Chelsea lost a slew of its iconic eateries this year, like much of the city. We bid farewell to Rouge Tomate, Trestle on Tenth, Rocking Horse, the Red Cat and Half King. But in their stead comes a new surge of eateries this fall, comprised of chefs both familiar and foreign, of verified celebrity and those hungry to establish their New York cred. The restaurant revival comes much to the neighborhood’s delight: we Chelseans are a hungry lot.
A few of the newbies are already up and running, like Il Fiorista in the garden district, whose mission statement is to celebrate the many ways we can incorporate flowers into our lives. Husband and wife team Mario and Alessandra De Benedetti from Milan collaborated with chef Garrison Price to create a Mediterranean menu in an airy, clean dining space, which also serves as a flower shop under the direction of Mindy Cardozo. She sources her blooms from Allora and Treadlight farms upstate - diners can bring home a souvenir bouquet.
Xu’s Public House by Luis Shen provides “nouvelle Shanghai” cuisine to the Union Square area, an area bereft of solid Chinese options. The prices are notably higher than your average noodle joint, but Xu’s is sourcing premium ingredients, and the bill can also be offset by their no-corkage BYOB policy, in lieu of a liquor license.
For Italian, the Moxy Hotel has launched Feroce, by Francesco Panella of the famed Antica Pesa in Rome and Brooklyn in conjunction with Tao Group Hospitality. The multi-faceted Italian destination offers both indoor and outdoor dining, classic and innovative recipes, an elegant ristorante as well as a more casual wood-burning pizza café complete with a bocce table.
In other hotel news, the Maritime has opened Catch Steak under the direction of meat maestro Michael Vignola, putting a 2020 spin on the classic steakhouse, meticulously sourced from purveyors from Idaho and Nebraska to Sendai Miyagi and Hokkaido. The sprawling menu caters to pretty much any appetite, with impeccable seafood and thoughtful side dishes, and even several vegan options.
For a kinetic, New American bar and restaurant, Worthwild offers “sharable American small plates, craft beer and great cocktails for the adventurous diner.” Just up the block, Tarek Daka opened up Qanoon, stemming from two successful Italian restaurants in the area. This labor of love reconnects him with his heritage, offering modern Middle Eastern cuisine inspired by flavors and memories from Palestine.
L’Atelier has expanded its reach beyond its two-Michelin-starred fine dining salon to introduce Le Club, a high-energy lounge with a creative menu from Atelier’s chef, Christophe Bellanca. He will utilize the same exceptional ingredients sourced for L’Atelier, but in a vibier presentation in keeping with the neighborhood, and also a lower price point. Think duck meatballs, a pizza-esque tarte flambé, lobster with vanilla and turmeric, and a cotton candy cloud for dessert.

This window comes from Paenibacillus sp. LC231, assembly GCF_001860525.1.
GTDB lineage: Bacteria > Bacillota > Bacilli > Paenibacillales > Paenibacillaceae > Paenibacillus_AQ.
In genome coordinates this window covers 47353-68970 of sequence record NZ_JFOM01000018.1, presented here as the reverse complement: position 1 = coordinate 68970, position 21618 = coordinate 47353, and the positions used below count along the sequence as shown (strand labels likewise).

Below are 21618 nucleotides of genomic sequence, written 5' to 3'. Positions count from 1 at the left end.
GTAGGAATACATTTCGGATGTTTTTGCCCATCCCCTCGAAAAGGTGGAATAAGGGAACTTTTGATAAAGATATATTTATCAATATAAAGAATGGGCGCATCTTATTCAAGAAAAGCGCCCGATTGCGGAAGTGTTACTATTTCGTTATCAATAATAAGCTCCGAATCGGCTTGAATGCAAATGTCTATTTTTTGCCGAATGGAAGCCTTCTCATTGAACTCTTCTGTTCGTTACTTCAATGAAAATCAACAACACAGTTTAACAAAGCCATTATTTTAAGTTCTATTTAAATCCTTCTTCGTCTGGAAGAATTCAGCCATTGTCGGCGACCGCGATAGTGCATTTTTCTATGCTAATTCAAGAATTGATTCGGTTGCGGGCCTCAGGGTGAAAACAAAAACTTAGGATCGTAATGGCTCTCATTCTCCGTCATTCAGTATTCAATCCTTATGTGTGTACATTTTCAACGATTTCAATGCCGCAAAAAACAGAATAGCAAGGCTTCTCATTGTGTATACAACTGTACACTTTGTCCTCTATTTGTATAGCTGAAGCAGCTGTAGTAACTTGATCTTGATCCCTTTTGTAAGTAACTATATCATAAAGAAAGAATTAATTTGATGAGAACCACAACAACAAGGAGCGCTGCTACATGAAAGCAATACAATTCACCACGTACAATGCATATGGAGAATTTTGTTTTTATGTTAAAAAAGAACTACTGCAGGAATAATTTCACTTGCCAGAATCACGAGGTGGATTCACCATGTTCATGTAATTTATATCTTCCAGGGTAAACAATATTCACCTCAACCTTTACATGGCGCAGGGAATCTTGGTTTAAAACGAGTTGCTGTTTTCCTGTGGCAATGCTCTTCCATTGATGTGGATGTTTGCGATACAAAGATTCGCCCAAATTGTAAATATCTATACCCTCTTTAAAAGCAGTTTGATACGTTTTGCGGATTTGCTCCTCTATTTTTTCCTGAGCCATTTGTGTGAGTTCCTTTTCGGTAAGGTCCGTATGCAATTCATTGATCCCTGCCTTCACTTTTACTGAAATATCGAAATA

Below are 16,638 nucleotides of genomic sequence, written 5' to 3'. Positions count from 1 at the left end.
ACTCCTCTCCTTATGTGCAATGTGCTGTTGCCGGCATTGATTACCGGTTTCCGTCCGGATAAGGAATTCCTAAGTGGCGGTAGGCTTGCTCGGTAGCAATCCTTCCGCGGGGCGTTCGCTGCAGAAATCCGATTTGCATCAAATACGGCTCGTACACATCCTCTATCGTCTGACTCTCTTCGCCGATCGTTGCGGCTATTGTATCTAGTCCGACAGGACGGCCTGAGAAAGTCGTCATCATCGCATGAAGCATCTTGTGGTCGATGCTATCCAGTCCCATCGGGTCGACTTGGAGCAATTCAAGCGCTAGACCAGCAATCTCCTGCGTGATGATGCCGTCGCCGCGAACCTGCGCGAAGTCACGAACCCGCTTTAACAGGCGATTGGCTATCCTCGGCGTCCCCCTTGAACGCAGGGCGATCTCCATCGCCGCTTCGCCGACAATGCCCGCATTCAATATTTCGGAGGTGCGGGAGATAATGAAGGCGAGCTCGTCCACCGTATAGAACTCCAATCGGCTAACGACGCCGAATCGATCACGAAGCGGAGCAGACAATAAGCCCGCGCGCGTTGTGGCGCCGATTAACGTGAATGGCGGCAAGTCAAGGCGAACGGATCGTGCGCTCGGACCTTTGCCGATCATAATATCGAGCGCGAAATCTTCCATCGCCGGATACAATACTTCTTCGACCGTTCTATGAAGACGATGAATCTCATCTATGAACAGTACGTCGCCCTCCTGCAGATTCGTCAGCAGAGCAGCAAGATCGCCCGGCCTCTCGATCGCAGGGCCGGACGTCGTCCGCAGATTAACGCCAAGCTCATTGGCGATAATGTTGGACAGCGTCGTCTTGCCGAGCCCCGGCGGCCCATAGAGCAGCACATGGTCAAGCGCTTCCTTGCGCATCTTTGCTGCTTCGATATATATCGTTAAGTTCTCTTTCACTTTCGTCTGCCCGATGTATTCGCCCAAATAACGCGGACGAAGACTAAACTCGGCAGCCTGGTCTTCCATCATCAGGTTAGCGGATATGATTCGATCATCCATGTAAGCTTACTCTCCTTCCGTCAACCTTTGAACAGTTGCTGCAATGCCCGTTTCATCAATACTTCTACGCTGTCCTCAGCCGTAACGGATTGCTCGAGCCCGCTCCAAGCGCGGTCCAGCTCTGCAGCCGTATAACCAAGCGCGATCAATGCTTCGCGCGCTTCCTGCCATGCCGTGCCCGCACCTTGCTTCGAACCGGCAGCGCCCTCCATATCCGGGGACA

Among places yet to open, the most anticipated might be Portale, from renowned Gotham Bar & Grill chef Alfred Portale. Look forward to an abundance of market vegetables, grilled meats and fish, and grains milled in-house for bread, polenta and pasta. Just as noteworthy is Danny Abrams, a partner with Jimmy Bradley from the Red Cat, who will revive the address with a Mermaid Inn alongside partner Cindy Smith.
Power couple Executive Chef Leah Cohen and restaurateur Benjamin Byruch of the LES hotspot Pig & Khao will launch Piggyback NYC, which will “highlight familiar cuisine with nuances of Asian flavors, influences and techniques” with prices starting at $12. Expect traditional offerings such as the popular Chả Cá Lã Vọng noodle dish and trendier options like shrimp toast with Japanese seasonings, in a kitschy, eclectic dining room decorated with souvenirs from their travels through Southeast Asia. The proximity to Madison Square Garden (and subsequent lack of decent dining options in the area) is a plus.
Beloved Cookshop owners Vicki Freeman, Marc Meyer and Chris Paraskevaides will take over the old Co. pizza restaurant for a spinoff of another of their restaurants, Shuka, to be called Shukette. They are planning a lively destination helmed by Ayesha Nurdjaja, who will create a Middle Eastern menu featuring flavorful dips, mezze and Levantine specialties cooked on a charcoal grill.
Chelsea Market will debut Di Martino Pasta Bar’s first U.S. iteration of its popular Neapolitan concept, with 120-plus pasta shapes and a seasonal rotation of sauces, as well as wine and cocktails, and coffee and Italian pastries at breakfast. Just south of there, father and son team Marc and Larry Forgione will transform the old Spice Market space into Davide, projected to be a Mediterranean-Italian spot with an open kitchen, communal table and private garden.
Two mysteries are LouLou, which covered the windows of the old Nisos space with its signage, but hasn’t displayed much activity since. The Fat Radish on the Lower East Side purportedly took over the old Trestle on Tenth space, but has yet to show any signs of life.
Finishing things off on a sweet note, Christina Tosi is expanding her Milk Bar empire to the iconic Ace Hotel, taking over the old John Dory space to create her first flagship store, the biggest to date. It is being billed as a “choose-your-own adventure space designed to feed your creativity and your sweet tooth,” an exciting addition to what has become an alleyway of healthy and high-end.
While Chelsea has lost many beloved eateries, we have a lot to look forward to: stay hungry.